How will the efforts of the Alliance and board help address issues such as the rising ransomware threat?
Latham: Through ransomware, criminals know they put businesses in a no-win situation to either pay a significant sum of money or go out of business. But, ransomware is more symptom than disease. And it’s only one of many threats our industry faces every day. Minimizing risk requires cyber security professionals to understand how business uses technology and how to apply proportional security measures throughout the organization, including how to engage and educate the workforce.
What are some of the main goals of the board?
Latham: The real estate industry likes to say “location, location, location.” The goals of this advisory board are “alignment, alignment, alignment.” If we can work shoulder-to-shoulder as a board to inform Fullstack’s curriculum, we can take a very significant step toward producing the talent needed by our respective businesses today and in the future. We also get the privilege as a board to provide scholarships to Fullstack to students we encounter and employees we are mentoring. That means we can make a direct and immediate impact on peoples’ lives and careers while we are up-skilling them to work on our teams.
Will the board work directly with corporate security executives, and if so, how?
Latham: Absolutely. The advisory board is comprised of senior security executives from technology and industry. This is a cross section of our industry and one that comes together through the Alliance and through Fullstack for a simple reason—cyber security is a common challenge and not a competitive differentiator. Our mandate is to close this talent gap. Doing that demands that we work together with our counterparts to truly align industry needs with emerging talent.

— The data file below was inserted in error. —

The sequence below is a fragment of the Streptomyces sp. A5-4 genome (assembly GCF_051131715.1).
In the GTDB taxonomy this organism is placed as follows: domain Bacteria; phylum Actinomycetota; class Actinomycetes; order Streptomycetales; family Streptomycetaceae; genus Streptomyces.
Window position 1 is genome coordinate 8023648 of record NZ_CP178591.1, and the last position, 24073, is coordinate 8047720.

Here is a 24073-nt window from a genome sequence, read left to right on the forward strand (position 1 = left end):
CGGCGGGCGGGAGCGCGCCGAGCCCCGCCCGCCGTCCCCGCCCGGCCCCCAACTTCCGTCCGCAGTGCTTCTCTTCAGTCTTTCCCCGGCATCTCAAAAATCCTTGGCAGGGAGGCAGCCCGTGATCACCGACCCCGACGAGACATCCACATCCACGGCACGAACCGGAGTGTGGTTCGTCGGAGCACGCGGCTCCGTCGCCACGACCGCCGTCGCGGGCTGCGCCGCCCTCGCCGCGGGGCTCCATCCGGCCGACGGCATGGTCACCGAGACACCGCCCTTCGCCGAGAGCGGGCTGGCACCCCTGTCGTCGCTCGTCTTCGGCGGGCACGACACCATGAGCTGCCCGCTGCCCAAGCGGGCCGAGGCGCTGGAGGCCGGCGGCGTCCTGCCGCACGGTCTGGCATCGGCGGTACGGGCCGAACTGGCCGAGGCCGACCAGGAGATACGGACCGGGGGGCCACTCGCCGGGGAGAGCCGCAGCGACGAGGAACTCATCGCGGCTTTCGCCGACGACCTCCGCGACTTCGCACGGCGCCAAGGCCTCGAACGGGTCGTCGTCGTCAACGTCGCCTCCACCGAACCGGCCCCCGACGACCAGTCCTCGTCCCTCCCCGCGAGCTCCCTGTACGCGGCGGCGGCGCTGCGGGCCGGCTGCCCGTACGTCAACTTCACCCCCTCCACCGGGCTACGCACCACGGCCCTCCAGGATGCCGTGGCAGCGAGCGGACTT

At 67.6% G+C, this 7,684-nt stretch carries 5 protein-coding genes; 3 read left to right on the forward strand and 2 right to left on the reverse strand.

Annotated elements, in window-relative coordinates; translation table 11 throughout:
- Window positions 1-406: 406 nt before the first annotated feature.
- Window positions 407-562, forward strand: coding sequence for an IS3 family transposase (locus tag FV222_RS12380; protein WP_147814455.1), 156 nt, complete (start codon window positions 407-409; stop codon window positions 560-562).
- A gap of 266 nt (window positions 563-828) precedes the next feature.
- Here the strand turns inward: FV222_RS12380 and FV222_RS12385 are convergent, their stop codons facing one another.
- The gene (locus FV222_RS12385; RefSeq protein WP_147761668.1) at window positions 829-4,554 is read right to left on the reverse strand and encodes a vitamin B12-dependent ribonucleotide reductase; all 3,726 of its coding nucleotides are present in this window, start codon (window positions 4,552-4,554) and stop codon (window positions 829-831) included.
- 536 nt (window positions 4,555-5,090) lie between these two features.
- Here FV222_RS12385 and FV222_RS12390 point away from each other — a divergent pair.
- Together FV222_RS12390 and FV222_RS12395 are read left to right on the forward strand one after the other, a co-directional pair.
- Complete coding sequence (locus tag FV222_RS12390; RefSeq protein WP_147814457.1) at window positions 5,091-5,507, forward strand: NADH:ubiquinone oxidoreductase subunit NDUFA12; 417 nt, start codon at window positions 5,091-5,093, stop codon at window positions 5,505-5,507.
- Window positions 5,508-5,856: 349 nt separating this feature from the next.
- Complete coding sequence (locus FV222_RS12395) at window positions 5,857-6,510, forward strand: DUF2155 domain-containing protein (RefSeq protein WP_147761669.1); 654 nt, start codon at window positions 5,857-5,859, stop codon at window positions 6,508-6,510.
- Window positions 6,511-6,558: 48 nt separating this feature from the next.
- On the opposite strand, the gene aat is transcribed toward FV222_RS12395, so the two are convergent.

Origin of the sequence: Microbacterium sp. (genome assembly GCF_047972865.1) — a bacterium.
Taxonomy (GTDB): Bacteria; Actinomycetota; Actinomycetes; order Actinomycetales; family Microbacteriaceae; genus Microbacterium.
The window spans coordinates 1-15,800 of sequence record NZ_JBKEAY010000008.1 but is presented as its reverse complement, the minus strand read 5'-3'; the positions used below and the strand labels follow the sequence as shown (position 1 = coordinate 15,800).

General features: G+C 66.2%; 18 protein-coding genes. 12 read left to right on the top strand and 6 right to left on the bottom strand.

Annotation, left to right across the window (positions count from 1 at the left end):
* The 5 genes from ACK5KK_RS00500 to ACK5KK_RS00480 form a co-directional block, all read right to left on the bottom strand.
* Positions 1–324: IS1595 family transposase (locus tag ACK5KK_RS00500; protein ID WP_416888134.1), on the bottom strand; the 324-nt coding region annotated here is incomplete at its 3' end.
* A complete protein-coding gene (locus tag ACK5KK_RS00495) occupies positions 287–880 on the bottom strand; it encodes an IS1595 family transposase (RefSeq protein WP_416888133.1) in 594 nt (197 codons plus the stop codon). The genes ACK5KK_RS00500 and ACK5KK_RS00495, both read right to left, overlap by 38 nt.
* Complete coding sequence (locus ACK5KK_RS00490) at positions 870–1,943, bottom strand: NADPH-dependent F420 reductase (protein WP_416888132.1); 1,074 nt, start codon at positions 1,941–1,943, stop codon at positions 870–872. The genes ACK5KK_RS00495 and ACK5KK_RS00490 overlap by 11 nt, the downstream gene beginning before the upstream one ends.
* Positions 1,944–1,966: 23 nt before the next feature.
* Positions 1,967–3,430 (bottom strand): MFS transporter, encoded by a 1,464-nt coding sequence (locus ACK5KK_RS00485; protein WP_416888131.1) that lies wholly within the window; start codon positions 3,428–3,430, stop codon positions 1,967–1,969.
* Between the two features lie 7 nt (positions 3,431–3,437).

What are some of the topics covered in the cyber security curriculum?
Latham: The curriculum begins by teaching the foundations and essentials of cyber security, covering topics such as AWS basics; computing, networking, and security concepts; and basic cryptography. Students then learn and experience both sides of the cyber security industry, participating in Red Team and Blue Team lessons and exercises. Finally, students will work on building their own enterprise-level environment with Security Operation Center on AWS. They will learn how to build, monitor, attack, and defend their own enterprise-level network.
With ransomware and other security issues constantly proving a danger to business owners, IT leaders are starting to understand how to better distribute their tight cybersecurity budgets and limited headcount. The most sought-after technologies aimed at filling the skills gap currently include next-generation firewalls and threat intelligence platforms and services. Threat Intelligence can easily recognize threat actors as well as tactical indicators (a process called trailing). While not equivalent to network intrusion detection systems (NIDS) or other ready-made security solutions (including antivirus software), threat intelligence can be used as a complementary solution, as it doesn’t just recognize patterns. No matter the scope of threat intelligence, its final objective is the same: to help companies understand and provide predictive remedies for the kind of threats that typical security procedures can’t cover.
Bob Violino is a technology and business freelance writer covering the latest trends in the market, including cloud services, mobile technology, social media, big data/analytics and the Internet of Things.View all posts